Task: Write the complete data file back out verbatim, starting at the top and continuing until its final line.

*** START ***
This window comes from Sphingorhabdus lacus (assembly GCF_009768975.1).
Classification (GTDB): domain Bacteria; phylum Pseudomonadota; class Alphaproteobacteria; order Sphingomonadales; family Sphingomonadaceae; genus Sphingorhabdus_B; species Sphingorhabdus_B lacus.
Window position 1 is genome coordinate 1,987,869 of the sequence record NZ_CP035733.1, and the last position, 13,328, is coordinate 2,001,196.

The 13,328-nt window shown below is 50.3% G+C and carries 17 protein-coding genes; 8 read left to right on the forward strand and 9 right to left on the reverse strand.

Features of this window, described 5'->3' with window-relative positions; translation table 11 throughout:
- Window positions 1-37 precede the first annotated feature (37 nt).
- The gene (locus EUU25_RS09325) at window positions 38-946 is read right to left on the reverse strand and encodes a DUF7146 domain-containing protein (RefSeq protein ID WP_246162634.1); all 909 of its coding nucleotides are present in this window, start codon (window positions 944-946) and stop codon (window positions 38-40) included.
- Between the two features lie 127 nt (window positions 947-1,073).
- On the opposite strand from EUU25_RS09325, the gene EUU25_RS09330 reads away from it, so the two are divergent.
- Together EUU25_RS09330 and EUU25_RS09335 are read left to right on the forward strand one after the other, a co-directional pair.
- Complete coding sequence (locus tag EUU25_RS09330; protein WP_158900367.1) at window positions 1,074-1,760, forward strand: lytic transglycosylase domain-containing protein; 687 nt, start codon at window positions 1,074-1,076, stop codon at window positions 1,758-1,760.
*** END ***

This window comes from Sphingorhabdus lacus (assembly GCF_009768975.1).
Classification (GTDB): domain Bacteria; phylum Pseudomonadota; class Alphaproteobacteria; order Sphingomonadales; family Sphingomonadaceae; genus Sphingorhabdus_B; species Sphingorhabdus_B lacus.
Window position 1 is genome coordinate 1,987,869 of the sequence record NZ_CP035733.1, and the last position, 13,328, is coordinate 2,001,196.

The 13,328-nt window shown below is 50.3% G+C and carries 17 protein-coding genes; 8 read left to right on the forward strand and 9 right to left on the reverse strand.

Features of this window, described 5'->3' with window-relative positions; translation table 11 throughout:
- Window positions 1-37 precede the first annotated feature (37 nt).
- The gene (locus EUU25_RS09325) at window positions 38-946 is read right to left on the reverse strand and encodes a DUF7146 domain-containing protein (RefSeq protein ID WP_246162634.1); all 909 of its coding nucleotides are present in this window, start codon (window positions 944-946) and stop codon (window positions 38-40) included.
- Between the two features lie 127 nt (window positions 947-1,073).
- On the opposite strand from EUU25_RS09325, the gene EUU25_RS09330 reads away from it, so the two are divergent.
- Together EUU25_RS09330 and EUU25_RS09335 are read left to right on the forward strand one after the other, a co-directional pair.
- Complete coding sequence (locus tag EUU25_RS09330; protein WP_158900367.1) at window positions 1,074-1,760, forward strand: lytic transglycosylase domain-containing protein; 687 nt, start codon at window positions 1,074-1,076, stop codon at window positions 1,758-1,760.